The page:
Popular opinion has it that yeast needs oxygen for its cells to respire and grow before the fermentation process can get going. However, it’s not true that yeast needs oxygen to reproduce. Although you don’t have to venture too far down the scientific pathway to learn about the metabolic actions of yeast before you can start brewing, it may be helpful to have a rough understanding of how these microorganisms function.

Yeast, like all living organisms, needs a supply of energy in order to survive and grow, and it finds this energy in sugar. One way that yeast can release energy from sugar is through oxygen, and this process is called respiration. The end result of this metabolic process is water, carbon dioxide, and energy. However, in the absence of oxygen, yeast can still release energy from sugar through the process of fermentation, which results in ethanol, carbon dioxide, and energy.

Ethanol is just a fancy word for alcohol and you need fermentation, not respiration, to produce it. This is where things become interesting, though. The growth of yeast is determined by nutrients, independent of whether the environment includes free oxygen or not. If a high concentration of fermentable sugars is available, yeast will default to the fermentation process, regardless of the amount of free oxygen in the mix.

This means, then, that during the primary fermentation process — in which sugars are converted into alcohol and carbon dioxide — it doesn’t really matter whether you airlock or not. For those who may not know what an airlock is, it’s a small device you insert into the lid of a tightly sealed fermentation container. The device allows carbon dioxide to escape so that the container doesn’t explode, while also preventing oxygen from entering.

However, during the secondary fermentation process, which takes place after most of the alcohol has been produced and sugars been used up, oxygen can completely ruin your brew. To this end, you should either airlock from the get-go or should do so once the primary fermentation process is complete, which may be anything from three to five days.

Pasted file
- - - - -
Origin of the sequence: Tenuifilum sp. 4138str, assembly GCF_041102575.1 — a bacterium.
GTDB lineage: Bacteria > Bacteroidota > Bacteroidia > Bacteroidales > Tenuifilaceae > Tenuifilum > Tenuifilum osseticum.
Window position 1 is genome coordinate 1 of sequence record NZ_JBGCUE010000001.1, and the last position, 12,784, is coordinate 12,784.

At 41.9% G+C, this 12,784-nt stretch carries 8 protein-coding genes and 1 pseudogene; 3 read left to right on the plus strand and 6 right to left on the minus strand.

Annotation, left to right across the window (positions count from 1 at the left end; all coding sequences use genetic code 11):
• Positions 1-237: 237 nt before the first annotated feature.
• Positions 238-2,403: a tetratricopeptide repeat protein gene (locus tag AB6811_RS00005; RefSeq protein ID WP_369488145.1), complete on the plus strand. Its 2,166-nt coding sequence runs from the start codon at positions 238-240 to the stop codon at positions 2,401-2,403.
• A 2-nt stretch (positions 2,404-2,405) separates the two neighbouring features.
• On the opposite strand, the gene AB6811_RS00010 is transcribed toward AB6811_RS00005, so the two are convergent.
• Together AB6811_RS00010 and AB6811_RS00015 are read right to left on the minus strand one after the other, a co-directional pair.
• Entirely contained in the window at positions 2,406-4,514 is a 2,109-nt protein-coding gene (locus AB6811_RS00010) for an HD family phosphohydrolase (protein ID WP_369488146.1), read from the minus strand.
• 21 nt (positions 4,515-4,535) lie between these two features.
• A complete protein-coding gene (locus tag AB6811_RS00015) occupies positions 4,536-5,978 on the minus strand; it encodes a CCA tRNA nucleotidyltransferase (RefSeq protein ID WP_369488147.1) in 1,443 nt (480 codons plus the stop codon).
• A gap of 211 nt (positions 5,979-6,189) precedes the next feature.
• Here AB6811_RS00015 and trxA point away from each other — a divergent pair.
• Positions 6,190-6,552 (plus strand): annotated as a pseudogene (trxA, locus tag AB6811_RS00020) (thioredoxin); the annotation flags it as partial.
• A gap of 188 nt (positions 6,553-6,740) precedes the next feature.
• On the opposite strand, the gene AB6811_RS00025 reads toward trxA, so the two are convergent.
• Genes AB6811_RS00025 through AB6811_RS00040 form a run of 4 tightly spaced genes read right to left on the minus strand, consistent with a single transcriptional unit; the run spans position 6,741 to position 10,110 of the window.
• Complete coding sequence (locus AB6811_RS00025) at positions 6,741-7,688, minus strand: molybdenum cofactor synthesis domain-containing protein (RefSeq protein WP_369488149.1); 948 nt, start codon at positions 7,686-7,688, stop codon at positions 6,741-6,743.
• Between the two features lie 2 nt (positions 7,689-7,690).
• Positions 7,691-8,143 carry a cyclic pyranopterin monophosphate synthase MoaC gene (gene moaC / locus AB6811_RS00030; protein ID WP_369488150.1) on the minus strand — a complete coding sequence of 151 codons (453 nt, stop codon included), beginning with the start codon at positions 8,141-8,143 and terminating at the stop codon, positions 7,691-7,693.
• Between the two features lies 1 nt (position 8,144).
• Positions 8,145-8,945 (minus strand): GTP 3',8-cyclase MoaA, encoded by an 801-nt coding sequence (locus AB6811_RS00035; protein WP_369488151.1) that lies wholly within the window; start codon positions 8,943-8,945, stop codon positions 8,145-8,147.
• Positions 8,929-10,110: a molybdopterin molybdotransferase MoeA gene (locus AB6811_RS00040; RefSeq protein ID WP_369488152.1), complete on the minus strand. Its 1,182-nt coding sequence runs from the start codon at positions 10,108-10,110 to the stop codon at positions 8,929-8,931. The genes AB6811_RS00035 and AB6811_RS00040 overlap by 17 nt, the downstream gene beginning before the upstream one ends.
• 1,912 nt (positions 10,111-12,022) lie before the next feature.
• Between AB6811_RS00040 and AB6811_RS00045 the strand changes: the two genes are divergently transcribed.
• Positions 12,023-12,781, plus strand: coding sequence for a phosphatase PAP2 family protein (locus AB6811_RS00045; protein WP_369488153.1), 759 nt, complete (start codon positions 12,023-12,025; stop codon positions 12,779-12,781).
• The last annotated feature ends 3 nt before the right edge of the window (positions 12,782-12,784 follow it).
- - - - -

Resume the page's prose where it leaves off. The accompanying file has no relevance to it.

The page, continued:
What Do You Need?

There are many different kinds of alcoholic drinks you can make, ranging from hard ciders to ginger beer to mead to wine to ale. Although these all call for different processes and equipment, there are a few basic things you’ll need before attempting your first brew. Ensure that you properly sterilise all utensils before using them, to prevent contamination.

  • Airlock/s: Airlocks are only really necessary during the secondary fermentation process. As it’s best to use glass carboys for this process, you may need more than one, depending on how much brew you’ve made. However, as you can tell from the air bubbles present in airlocks whether your concoction has started to ferment, it may be nice to use these devices from the get-go. Once the bubbling starts to decrease, the primary fermentation period is over and you should strain the liquid to get rid of dead yeast cells and other unwanted by-products.
  • A fermentation container: The size of this container will depend on the amount of brew you wish to make. You can either opt for a bottle-shaped container or, if you want to supply the whole family with pineapple beer, you can go for larger containers like buckets or cooler boxes. If so, you’ll need to make a hole somewhere in the lid if you wish to fit an airlock. In the absence of an airlock, you can always stretch cling wrap over the opening and secure the edges with duct tape. Remember to add a few pinholes for the gasses to escape.